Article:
A most interesting phase of this mania was the condition of the currency. The first bank established in Michigan, at Detroit in 1806, had not been successful. Various devices for currency were subsequently resorted to. In 1817 another Detroit bank was founded; fifteen banks were in existence with the limits of the state when Michigan was formally admitted to the Union. A disastrous step was taken when, on march 15, 1837, the Legislature passed a general banking law, by which any association of persons might by voluntary action assume banking powers. This law was a response to the popular cry against "special privileges.' Enjoyed apparently by a few corporations who desired a monopoly of this profitable line of business. It was supposed that proper safeguards were made, in the various provisions in the law, protecting the public. Along in the spring, it happened that owing to financial pressure, business houses in leading Eastern cities failed, which, starting a panic, resulted in a run upon the banks of New York. Banks began to fail in New York, Philadelphia, Boston and Baltimore,. To adds to the embarrassment in Michigan, the same legislature which had authorized the general banking law, has authorized Governor Mason to borrow five millions of dollars for the building of railroads, canals and other improvements. The legislature now authorized Michigan banks to suspend specie payments, with the general banking laws still in force; which, of course, left to the people authority to organize banks and issue bills while in a state of suspension. As a result, the state was soon flooded with an irredeemable currency. Issues were secured on wild land at values limited only the consciences of the owners, and on city lots which surveyors afterwards located well out in Lake Michigan. Banks were located with a special design not be to found. In 1838 the bank commissioners reported: "The singular spectacle was presented of the officers of the state seeking for banks in situations the most inaccessible and remote from trade, and finding at every step an increase of labor by the discover of new and unknown organizations. Before they could be arrested, the mischief was done; large issues were in circulation and no adequate remedy for the evil." It is said that every village plat, if it had a hollow stump to serve as a vault, was the site of a bank. The bank inspectors were deceived in many ways. It is said that in some cases what appeared to the inspectors to be kegs of specie were in reality kegs of mails, with a few coins on top. Adjacent banks kept each other informed of the movements of the inspectors; as soon as the inspectors got through at one place, the specie inspected would be sent on by special messenger to the next bank, to be there again inspected. New banks were formed faster then the inspectors could close up the "rotten" ones. When a bank failed it was, of course, the laborers and the small farmers who suffered most, for they had no means of keeping informed as to what banks were unsound, nor of getting rid of doubtful bills. By 1840 only about a half dozen of this brood of 'wild cat" banks were still considered sound. The paper of the others was, of course, absolutely worthless. It is reported of one of the Campaus at Grand Rapids, that in grim irony he papered the walls of his room with them, saying, "If you will not circulate, you shall stay still." Land was a drug on the market. Distrust in business was universal. This situation was not peculiar to Michigan. Other states had similar experiences and it was natural that these results should be followed by a political revolution;. The Whigs swept into power, making William Henry Harrison, President of the United States, and William Woodbridge, Governor of Michigan.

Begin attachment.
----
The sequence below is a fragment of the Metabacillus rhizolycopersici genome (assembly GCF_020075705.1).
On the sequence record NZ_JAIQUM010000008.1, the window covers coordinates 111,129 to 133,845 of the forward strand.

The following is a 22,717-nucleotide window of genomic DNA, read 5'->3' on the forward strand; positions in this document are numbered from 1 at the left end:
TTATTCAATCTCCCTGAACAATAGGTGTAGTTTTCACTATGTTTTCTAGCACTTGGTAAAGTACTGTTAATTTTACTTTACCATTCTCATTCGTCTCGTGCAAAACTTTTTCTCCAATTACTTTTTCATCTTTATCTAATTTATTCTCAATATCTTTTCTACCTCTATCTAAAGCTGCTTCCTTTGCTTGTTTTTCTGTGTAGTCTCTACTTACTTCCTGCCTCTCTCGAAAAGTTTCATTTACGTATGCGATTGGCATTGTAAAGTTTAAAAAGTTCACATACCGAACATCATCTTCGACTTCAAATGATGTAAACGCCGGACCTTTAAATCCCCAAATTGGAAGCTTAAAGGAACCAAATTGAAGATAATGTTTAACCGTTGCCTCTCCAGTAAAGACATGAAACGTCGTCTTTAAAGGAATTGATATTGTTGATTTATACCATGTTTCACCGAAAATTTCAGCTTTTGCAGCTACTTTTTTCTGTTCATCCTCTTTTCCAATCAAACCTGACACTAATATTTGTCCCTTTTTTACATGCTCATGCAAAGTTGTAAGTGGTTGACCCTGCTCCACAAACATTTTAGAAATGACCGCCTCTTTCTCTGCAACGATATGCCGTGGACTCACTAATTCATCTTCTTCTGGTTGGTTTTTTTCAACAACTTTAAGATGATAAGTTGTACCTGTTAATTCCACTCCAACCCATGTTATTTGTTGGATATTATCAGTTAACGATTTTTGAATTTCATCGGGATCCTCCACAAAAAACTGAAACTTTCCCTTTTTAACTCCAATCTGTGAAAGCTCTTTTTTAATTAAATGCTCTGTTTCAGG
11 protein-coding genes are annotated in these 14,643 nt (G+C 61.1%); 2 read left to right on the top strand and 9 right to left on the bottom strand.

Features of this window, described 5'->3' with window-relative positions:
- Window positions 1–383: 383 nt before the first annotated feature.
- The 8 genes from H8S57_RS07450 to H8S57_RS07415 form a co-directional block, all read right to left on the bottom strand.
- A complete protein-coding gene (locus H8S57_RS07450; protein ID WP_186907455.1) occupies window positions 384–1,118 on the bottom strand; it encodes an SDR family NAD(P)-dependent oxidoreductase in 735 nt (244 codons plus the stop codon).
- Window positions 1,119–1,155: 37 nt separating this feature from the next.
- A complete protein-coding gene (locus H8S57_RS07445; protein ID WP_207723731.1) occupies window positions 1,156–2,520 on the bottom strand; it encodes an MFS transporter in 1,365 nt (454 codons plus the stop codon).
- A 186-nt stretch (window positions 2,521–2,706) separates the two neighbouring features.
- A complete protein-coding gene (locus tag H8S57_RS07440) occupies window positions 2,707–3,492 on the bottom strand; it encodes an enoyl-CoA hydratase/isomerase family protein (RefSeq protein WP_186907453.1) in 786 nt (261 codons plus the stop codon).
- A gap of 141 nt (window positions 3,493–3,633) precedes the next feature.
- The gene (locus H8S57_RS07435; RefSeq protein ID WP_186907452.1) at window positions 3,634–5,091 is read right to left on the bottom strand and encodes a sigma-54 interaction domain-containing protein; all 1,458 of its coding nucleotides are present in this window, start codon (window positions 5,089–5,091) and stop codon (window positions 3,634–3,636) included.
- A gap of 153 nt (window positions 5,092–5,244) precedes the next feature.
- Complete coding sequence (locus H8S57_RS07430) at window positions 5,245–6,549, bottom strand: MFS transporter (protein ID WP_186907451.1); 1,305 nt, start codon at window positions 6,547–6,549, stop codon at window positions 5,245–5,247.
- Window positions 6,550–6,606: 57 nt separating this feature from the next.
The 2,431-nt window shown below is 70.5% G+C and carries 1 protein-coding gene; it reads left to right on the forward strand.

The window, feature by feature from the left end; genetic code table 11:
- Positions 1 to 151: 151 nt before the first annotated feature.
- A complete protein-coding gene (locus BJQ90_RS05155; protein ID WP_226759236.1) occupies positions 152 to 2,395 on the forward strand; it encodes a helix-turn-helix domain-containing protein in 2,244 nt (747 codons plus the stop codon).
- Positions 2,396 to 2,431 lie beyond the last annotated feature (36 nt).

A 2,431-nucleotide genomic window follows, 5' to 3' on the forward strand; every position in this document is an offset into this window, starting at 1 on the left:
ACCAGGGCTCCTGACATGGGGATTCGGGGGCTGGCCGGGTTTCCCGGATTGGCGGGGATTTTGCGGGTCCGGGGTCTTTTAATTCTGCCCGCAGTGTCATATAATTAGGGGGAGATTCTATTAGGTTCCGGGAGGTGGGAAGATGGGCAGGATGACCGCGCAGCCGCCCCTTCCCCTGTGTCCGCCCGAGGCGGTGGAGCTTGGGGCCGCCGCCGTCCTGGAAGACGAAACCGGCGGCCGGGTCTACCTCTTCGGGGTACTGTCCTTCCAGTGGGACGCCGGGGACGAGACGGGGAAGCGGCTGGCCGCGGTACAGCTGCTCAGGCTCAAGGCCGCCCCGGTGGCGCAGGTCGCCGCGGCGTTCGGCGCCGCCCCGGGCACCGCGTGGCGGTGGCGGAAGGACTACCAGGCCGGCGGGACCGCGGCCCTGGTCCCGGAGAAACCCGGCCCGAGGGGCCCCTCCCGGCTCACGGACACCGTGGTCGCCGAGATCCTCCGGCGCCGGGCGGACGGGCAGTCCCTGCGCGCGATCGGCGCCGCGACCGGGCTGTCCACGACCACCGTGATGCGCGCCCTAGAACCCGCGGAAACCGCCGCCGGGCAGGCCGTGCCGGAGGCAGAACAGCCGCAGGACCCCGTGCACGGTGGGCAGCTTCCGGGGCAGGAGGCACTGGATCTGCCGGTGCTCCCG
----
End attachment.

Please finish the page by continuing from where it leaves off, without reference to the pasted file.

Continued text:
History of Genesee County, Michigan, Her People, Industries and Institutions
by Edwin O. Wood, LL.D, President Michigan Historical Commission, 1916

Transcribed by Holice B. Young